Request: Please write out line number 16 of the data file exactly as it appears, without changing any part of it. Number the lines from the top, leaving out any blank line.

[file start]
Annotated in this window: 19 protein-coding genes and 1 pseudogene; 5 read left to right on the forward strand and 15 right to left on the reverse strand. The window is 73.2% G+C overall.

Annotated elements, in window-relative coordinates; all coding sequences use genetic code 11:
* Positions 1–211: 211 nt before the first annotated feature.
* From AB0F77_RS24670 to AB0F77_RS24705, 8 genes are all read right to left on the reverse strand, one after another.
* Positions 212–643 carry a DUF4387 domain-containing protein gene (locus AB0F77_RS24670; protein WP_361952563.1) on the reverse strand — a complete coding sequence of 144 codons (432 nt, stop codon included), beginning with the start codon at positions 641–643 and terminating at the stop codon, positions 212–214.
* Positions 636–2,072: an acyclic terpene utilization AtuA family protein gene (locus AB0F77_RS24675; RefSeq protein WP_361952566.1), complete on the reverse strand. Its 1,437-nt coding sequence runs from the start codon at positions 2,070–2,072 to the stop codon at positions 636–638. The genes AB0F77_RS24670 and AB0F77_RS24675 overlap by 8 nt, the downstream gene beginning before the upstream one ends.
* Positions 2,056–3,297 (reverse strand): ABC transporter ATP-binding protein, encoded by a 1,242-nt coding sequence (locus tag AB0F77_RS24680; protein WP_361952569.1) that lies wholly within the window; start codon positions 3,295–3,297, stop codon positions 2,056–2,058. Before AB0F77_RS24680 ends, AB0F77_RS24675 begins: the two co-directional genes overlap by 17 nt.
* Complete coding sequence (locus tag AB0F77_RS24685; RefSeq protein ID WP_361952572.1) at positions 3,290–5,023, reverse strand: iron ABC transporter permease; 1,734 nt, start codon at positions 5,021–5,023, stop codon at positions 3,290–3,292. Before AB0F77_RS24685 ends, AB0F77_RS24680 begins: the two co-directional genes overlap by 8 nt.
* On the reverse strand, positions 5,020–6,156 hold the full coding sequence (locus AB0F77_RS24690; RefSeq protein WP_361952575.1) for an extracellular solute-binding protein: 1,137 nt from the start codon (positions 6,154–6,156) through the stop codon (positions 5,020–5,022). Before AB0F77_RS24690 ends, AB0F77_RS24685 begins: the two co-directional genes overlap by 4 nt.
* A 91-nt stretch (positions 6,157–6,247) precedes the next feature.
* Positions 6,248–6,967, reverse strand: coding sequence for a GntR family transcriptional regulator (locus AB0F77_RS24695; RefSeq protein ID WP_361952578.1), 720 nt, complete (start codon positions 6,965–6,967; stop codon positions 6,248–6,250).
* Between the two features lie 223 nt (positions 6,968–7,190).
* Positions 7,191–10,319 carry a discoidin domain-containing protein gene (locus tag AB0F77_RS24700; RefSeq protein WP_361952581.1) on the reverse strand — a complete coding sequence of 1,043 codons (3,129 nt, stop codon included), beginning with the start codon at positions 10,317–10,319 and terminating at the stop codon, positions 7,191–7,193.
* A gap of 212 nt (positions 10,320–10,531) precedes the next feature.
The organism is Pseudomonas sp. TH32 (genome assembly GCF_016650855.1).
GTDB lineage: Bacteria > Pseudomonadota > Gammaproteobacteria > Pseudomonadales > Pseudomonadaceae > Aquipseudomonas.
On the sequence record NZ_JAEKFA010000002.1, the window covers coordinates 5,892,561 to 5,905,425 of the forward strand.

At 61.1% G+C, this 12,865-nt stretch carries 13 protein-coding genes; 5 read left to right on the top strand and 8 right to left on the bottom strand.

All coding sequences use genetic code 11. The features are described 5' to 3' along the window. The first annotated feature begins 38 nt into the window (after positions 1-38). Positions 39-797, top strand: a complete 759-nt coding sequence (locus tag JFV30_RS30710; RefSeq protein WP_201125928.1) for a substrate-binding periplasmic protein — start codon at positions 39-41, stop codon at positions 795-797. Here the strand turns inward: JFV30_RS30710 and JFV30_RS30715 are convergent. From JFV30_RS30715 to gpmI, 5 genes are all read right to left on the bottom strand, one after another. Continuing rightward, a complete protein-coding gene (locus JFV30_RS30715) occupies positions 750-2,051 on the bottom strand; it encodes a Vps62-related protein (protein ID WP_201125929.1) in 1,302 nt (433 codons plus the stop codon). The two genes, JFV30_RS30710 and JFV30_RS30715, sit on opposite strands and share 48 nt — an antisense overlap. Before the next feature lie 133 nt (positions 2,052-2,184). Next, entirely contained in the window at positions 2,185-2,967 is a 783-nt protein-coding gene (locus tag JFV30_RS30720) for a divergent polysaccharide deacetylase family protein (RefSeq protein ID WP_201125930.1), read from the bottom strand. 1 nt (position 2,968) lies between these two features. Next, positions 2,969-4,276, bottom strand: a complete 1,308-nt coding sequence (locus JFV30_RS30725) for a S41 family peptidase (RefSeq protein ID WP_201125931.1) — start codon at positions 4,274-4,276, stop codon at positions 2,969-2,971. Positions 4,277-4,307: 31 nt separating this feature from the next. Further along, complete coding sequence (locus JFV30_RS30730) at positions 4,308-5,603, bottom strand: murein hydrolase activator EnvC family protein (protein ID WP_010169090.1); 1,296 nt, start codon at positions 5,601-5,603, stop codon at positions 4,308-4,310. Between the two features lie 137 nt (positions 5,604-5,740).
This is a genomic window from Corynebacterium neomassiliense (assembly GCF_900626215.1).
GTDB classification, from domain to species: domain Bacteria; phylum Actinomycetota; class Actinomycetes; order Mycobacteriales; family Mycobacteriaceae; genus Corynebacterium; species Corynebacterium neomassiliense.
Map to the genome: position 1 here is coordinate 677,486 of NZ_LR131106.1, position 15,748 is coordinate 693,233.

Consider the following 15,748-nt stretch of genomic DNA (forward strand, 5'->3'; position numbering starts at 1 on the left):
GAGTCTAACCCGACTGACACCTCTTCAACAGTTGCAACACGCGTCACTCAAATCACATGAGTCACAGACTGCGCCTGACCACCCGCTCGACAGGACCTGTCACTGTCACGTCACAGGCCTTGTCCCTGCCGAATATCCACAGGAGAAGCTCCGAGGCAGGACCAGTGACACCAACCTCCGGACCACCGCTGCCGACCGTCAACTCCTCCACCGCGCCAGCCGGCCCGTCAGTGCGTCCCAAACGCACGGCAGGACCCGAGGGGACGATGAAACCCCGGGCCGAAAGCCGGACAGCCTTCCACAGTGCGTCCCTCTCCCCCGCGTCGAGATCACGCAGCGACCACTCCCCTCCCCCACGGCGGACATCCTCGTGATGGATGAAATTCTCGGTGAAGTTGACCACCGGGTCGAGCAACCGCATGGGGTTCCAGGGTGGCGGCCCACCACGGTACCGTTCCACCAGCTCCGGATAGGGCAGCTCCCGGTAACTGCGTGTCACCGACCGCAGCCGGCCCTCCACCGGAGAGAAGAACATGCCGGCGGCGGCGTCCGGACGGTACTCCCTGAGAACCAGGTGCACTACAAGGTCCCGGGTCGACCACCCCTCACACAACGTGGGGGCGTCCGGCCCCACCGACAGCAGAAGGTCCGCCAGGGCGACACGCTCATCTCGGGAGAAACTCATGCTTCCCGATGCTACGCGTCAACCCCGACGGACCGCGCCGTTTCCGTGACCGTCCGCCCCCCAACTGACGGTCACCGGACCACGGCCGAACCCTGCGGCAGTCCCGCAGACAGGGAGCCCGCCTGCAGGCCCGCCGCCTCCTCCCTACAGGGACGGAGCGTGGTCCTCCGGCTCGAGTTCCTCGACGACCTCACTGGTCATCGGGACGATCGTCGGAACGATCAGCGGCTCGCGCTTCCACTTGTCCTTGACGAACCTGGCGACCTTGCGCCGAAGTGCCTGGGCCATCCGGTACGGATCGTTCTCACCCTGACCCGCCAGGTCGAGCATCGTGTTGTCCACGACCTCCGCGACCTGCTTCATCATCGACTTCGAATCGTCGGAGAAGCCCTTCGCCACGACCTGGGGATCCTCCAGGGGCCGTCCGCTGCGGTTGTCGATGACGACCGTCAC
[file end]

GTDB lineage: Bacteria > Pseudomonadota > Gammaproteobacteria > Pseudomonadales > Pseudomonadaceae > Aquipseudomonas.